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Vaping: What parents should know

The number of young people in America who smoke traditional cigarettes has declined in recent years, but a new trend of smoking is cause for concern among health professionals and parents.

According to the Centers for Disease Prevention and Control (CDC), electronic cigarettes are now the most commonly used nicotine product among young people in the United States. In fact, in 2016, there were more than two million middle and high school students using e-cigarettes. This equates to more than four percent of middle schoolers and more than 11 percent of high school students. In total, the CDC survey found that more than five percent of middle school students and almost 20 percent of high school students use some type of nicotine/tobacco product.

E-cigarettes—commonly known as vapes—can look like a cigarette, lipstick, ink pen or even a flash drive. An e-cigarette works by heating liquid inside the container to produce aerosol, which is inhaled into a user’s lungs.

“The lungs are susceptible to a variety of diseases. Any foreign chemical or substance that is inhaled into the lungs is therefore a cause for concern,” said Dr. Jon Freels, a specialist in pulmonary disease with Maury Regional Medical Group Pulmonary & Critical Care Associates.


Jon L. Freels, M.D.
is a specialist in pulmonary and critical medicine on the medical staff at Maury Regional Medical Center. He is associated with Maury Regional Medical Group Pulmonary & Critical Care Associates in Columbia, Tennessee.


The liquid inside an e-cigarette usually includes nicotine, but also other chemicals and flavors, some of which have been associated with cancer and other lung diseases. In addition to the dangers e-cigarettes pose to the user’s lungs, they also carry the risk of fire and explosion.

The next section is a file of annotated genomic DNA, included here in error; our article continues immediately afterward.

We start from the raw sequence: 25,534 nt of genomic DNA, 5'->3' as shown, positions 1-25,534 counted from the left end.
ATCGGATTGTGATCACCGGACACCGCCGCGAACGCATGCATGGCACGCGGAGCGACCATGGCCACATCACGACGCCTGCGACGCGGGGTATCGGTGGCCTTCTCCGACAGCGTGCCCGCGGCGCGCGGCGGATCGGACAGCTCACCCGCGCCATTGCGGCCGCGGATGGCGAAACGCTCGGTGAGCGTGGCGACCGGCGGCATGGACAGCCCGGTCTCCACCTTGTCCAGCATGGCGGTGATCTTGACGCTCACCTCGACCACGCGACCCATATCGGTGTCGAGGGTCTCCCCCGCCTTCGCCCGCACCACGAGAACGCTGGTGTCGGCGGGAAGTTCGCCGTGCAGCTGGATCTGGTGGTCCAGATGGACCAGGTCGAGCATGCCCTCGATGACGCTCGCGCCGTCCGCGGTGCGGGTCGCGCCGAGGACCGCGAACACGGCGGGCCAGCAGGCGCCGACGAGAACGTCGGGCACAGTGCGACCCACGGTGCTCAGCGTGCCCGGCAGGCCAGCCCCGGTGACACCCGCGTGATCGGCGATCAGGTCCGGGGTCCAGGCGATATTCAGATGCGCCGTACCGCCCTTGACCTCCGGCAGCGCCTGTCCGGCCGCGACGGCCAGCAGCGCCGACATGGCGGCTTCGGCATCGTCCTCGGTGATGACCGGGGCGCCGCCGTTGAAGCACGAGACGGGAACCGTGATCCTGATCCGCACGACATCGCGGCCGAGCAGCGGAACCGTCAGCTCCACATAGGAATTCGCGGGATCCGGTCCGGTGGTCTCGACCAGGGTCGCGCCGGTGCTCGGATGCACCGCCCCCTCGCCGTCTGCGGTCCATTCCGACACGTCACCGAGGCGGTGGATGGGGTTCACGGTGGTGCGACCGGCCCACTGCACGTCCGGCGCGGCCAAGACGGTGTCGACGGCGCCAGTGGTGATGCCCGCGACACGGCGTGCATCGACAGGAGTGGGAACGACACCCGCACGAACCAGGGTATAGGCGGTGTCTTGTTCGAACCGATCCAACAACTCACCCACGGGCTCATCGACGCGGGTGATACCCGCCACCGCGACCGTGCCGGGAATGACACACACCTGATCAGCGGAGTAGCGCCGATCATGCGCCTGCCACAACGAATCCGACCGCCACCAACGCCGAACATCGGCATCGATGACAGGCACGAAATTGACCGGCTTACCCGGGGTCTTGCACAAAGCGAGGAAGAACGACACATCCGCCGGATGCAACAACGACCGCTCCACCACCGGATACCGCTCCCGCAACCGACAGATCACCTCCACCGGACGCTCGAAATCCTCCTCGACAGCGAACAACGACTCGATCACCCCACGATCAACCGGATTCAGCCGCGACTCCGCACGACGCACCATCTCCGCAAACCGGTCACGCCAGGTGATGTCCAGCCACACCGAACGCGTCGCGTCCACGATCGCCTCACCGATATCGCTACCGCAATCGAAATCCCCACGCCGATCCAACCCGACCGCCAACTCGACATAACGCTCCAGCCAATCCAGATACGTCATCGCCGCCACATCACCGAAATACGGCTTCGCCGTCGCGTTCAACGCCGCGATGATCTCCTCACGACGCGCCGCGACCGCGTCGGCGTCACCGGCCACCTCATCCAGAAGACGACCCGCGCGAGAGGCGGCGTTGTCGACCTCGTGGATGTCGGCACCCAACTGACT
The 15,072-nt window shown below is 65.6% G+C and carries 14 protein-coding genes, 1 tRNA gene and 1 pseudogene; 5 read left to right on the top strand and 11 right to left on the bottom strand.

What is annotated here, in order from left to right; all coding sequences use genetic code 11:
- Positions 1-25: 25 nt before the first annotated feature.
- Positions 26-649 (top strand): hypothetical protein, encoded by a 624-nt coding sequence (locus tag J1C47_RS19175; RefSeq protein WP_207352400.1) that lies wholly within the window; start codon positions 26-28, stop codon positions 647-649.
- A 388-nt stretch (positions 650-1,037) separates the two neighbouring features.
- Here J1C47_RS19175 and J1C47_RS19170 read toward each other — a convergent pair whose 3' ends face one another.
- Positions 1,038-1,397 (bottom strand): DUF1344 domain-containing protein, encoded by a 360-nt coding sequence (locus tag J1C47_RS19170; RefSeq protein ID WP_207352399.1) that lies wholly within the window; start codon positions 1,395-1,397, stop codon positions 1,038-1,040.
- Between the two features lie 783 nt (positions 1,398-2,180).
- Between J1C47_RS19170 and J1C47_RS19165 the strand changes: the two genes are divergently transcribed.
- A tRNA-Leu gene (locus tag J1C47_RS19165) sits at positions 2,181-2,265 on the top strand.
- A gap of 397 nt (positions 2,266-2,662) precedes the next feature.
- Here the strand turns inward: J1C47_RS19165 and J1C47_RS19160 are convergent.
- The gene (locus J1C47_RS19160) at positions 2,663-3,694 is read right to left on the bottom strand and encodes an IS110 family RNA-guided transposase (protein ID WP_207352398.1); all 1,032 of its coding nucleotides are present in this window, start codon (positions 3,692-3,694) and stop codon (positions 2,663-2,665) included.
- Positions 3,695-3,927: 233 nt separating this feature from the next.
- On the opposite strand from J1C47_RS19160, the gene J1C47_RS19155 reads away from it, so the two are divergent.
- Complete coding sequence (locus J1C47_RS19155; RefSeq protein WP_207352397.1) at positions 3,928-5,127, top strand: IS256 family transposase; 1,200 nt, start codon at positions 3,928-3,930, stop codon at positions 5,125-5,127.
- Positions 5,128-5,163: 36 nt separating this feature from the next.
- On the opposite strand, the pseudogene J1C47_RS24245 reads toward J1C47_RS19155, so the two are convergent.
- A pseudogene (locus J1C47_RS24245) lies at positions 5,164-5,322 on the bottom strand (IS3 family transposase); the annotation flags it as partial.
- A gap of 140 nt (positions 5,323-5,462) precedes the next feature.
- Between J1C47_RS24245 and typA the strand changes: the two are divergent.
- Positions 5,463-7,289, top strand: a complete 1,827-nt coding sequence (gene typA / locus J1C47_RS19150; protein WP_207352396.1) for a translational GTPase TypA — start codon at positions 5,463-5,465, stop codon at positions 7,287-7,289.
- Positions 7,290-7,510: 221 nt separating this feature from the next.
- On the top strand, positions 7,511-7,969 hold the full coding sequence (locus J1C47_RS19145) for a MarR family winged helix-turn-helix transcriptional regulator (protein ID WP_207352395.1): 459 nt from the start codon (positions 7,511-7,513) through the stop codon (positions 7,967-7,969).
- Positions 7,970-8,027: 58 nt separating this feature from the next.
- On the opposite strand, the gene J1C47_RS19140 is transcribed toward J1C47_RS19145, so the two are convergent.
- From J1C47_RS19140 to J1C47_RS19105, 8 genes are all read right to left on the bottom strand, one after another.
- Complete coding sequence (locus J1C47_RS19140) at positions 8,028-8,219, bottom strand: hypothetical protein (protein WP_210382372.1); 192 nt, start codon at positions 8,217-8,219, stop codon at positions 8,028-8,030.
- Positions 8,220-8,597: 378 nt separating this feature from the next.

While many adults may use e-cigarettes to break the traditional smoking habit, experts warn that e-cigarettes are not safe for children, young adults, women who are pregnant or those who do not already use tobacco. The CDC recognizes that there is much research to be done about the long-term effects of e-cigarettes but warns those who have never smoked not to start.

Parents are encouraged to speak to their children about the potential dangers of any type of smoking or tobacco use.

The Surgeon General of the United States Public Health Service has issued an advisory on the use of e-cigarettes among young people, calling the situation an "epidemic". The advisory encourages parents, teachers, health professionals and others to take action in order to protect the health of young people. Learn more about the Surgeon General's advisory by clicking on the graphic below.